GSRX Industries (OTCQB: GSRX) is building a 5,000 sq. ft. marijuana dispensary at the foot of the largest marina in the Caribbean.
Puerto del Rey in Fajardo, Puerto Rico, serves as a launching port for trips to the U.S. and the British Virgin Islands and it is a popular tourist destination in its own right.
This oceanside community will now house Puerto Rico’s fifth medicinal cannabis dispensary and retail operations can begin immediately.
It is interesting to see the cannabis industry gathering pace in a U.S.-controlled Caribbean island. The U.S. federal government has continued to uphold a ban on cannabis, despite several states legalizing it for recreational and/or medicinal purposes.
Banks in several Caribbean countries have corresponding banks in the U.S. and they are federally regulated, so they could end that partnership if the Caribbean bank engages in any activity that is illegal under U.S. federal law.
That means several banks in countries like Jamaica will not touch the cannabis industry, leaving nations reluctant to legalize and scale up licensed marijuana cultivation, and stymying potential growth across the Caribbean.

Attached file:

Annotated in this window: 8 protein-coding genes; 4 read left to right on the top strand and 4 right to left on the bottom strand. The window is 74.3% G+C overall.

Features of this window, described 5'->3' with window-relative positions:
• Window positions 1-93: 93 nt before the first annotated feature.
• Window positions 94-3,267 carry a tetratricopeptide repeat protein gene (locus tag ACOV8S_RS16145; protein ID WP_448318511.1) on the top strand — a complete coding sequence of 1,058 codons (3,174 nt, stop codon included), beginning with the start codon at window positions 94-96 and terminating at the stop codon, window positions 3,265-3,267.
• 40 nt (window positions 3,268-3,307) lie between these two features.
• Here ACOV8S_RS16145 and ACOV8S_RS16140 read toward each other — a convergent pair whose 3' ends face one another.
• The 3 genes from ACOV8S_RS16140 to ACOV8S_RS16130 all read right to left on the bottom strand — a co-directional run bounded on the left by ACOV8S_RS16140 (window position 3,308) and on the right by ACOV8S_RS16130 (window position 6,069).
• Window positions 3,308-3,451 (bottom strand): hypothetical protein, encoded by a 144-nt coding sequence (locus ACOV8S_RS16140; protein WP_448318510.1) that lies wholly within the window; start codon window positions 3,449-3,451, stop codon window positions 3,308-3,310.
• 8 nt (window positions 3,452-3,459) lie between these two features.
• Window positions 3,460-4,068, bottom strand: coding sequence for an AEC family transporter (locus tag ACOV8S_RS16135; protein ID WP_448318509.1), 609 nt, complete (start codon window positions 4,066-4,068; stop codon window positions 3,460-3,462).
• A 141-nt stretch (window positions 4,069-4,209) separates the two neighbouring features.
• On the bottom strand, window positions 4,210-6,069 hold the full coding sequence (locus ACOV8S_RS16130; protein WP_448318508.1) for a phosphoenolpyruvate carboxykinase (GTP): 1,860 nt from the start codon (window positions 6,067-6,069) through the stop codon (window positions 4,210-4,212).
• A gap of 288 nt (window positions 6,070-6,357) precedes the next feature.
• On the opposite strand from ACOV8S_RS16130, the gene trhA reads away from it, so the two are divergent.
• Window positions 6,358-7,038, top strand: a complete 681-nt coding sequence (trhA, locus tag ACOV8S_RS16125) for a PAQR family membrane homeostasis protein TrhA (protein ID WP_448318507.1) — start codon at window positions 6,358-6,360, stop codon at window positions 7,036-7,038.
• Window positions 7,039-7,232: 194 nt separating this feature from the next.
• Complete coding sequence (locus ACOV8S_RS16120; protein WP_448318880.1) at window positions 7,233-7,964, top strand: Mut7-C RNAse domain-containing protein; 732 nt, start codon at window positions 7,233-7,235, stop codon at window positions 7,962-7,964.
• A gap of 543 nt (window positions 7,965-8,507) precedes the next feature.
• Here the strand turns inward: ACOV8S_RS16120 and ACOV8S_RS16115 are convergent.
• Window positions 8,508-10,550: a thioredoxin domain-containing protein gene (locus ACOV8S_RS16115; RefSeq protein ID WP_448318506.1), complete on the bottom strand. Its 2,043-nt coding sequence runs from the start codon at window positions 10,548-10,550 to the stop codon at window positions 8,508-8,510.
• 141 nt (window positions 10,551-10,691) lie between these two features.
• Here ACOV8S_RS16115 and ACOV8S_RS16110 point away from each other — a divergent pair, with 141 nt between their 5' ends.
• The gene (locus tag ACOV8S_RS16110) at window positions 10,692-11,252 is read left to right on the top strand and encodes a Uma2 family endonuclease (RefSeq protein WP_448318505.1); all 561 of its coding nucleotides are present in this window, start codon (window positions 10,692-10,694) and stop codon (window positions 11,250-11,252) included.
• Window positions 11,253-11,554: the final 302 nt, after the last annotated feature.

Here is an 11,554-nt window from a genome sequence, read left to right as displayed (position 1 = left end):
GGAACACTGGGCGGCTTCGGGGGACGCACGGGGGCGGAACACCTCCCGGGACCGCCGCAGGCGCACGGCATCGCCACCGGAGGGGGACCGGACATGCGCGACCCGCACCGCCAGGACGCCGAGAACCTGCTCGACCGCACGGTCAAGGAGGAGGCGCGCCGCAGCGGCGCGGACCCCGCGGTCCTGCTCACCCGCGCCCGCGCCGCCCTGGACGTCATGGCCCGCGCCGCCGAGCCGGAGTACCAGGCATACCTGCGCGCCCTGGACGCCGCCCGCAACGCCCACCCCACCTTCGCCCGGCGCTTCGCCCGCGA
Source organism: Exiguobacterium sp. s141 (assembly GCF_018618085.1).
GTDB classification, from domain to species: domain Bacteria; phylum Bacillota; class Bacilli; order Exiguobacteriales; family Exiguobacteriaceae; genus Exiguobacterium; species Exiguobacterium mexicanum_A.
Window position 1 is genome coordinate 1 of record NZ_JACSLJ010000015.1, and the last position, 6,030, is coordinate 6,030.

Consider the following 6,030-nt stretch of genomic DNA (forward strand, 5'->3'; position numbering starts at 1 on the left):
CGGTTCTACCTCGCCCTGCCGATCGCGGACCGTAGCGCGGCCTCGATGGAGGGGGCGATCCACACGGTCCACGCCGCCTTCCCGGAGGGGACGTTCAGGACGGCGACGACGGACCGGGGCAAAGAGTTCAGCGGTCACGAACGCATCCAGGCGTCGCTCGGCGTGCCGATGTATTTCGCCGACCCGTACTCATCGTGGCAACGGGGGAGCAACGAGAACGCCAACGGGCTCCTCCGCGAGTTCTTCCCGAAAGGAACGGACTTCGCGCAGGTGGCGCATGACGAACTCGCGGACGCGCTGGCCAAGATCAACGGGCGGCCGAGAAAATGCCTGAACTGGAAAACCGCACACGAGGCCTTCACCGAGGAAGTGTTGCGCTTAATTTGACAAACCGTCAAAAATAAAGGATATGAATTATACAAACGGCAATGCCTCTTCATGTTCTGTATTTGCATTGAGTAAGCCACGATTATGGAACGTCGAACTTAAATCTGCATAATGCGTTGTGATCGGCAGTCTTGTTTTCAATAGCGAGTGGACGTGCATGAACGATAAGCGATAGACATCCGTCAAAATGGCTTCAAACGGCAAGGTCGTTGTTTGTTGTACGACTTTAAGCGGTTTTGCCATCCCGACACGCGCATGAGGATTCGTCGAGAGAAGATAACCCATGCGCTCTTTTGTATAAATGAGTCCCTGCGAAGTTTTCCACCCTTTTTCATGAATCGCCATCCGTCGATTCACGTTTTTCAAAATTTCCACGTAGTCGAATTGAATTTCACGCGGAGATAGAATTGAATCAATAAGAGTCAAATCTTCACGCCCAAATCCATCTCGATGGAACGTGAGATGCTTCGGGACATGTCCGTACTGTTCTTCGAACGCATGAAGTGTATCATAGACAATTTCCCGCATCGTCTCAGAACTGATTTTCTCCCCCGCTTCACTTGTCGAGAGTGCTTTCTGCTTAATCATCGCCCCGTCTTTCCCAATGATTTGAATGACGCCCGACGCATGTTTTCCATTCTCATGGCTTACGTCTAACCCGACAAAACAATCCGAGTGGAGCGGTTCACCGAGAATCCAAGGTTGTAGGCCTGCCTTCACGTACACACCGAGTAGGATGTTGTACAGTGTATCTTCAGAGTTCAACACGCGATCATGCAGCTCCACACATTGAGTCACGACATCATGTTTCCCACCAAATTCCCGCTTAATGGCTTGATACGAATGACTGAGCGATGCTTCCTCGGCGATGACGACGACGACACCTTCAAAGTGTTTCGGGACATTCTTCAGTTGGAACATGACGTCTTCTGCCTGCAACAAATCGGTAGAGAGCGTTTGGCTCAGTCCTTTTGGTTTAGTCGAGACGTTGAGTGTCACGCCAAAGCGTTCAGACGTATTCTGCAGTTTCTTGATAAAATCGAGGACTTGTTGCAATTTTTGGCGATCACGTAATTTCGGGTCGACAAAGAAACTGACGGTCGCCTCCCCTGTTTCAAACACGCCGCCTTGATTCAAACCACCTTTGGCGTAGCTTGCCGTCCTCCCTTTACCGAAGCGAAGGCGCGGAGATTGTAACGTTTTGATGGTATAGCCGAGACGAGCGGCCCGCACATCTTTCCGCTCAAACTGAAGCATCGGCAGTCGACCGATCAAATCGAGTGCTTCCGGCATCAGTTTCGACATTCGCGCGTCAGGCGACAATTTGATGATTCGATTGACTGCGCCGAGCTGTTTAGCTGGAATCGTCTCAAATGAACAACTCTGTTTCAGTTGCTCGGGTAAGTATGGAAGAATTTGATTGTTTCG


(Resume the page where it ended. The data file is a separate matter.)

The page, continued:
The big challenge for lawmakers across the Caribbean is to put an end to the classification that sees earnings from legal marijuana businesses qualifying as “proceeds from crime” under U.S. federal law.
This has troubled politicians in Jamaica, St. Vincent and the Grenadines, St. Lucia and other countries, which all hope to attract investment in marijuana and boost their coffers by rolling out a legalized cultivation industry.
Banks and lawmakers in the Caribbean cannot afford to miss out on the emerging global marijuana business, and in 2019 they are expected to lobby the U.S. for more sensible banking laws. They could point to developments in Puerto Rico to assist them in these lobbying efforts.
This is also a challenge for businesses across the U.S., where legal, hardworking commercial operators struggle to find banks that will work with them.
They are also piling pressure on the federal government to change its laws, arguing that a failure to do so will hand control of the fast-growing marijuana industry to Canada, so this will be an interesting issue to watch in the year ahead.